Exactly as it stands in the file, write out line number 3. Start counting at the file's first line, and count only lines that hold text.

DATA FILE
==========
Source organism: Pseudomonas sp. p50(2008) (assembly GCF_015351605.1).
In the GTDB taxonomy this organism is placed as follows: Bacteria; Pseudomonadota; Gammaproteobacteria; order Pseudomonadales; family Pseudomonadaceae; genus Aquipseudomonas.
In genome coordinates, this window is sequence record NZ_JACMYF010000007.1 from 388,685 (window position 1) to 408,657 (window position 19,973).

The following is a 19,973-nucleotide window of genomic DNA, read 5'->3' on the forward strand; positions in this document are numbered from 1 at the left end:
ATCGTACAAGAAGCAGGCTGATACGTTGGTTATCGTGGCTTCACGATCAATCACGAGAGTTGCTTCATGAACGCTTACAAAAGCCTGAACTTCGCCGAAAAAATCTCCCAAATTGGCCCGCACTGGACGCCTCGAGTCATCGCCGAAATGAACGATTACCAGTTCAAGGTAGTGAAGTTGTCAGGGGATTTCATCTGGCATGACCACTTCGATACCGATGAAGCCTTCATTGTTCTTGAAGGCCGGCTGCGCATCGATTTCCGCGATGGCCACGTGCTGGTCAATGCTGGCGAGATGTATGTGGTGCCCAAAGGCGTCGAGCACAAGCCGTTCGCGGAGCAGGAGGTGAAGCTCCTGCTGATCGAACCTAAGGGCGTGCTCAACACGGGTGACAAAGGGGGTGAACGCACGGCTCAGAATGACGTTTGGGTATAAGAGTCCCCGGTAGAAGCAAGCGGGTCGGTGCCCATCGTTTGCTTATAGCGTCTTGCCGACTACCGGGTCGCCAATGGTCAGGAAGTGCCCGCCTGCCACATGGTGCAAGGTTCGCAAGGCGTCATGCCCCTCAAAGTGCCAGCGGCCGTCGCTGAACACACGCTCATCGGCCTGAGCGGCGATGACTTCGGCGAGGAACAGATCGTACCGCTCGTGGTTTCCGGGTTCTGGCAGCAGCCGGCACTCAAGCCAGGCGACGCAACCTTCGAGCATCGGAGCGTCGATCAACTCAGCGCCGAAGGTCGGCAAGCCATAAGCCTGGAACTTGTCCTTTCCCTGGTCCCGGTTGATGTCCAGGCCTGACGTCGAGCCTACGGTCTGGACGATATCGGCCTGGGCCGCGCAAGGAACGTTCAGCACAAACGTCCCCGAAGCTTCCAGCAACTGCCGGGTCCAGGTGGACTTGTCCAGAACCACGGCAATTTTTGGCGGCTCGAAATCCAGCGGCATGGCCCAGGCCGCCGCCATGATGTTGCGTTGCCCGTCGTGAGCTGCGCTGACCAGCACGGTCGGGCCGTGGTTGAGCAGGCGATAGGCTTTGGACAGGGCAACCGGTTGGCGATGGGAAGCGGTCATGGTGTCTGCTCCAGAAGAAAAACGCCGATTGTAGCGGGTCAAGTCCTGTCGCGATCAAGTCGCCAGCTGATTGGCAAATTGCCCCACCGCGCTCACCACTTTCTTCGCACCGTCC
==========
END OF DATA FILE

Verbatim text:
In genome coordinates, this window is sequence record NZ_JACMYF010000007.1 from 388,685 (window position 1) to 408,657 (window position 19,973).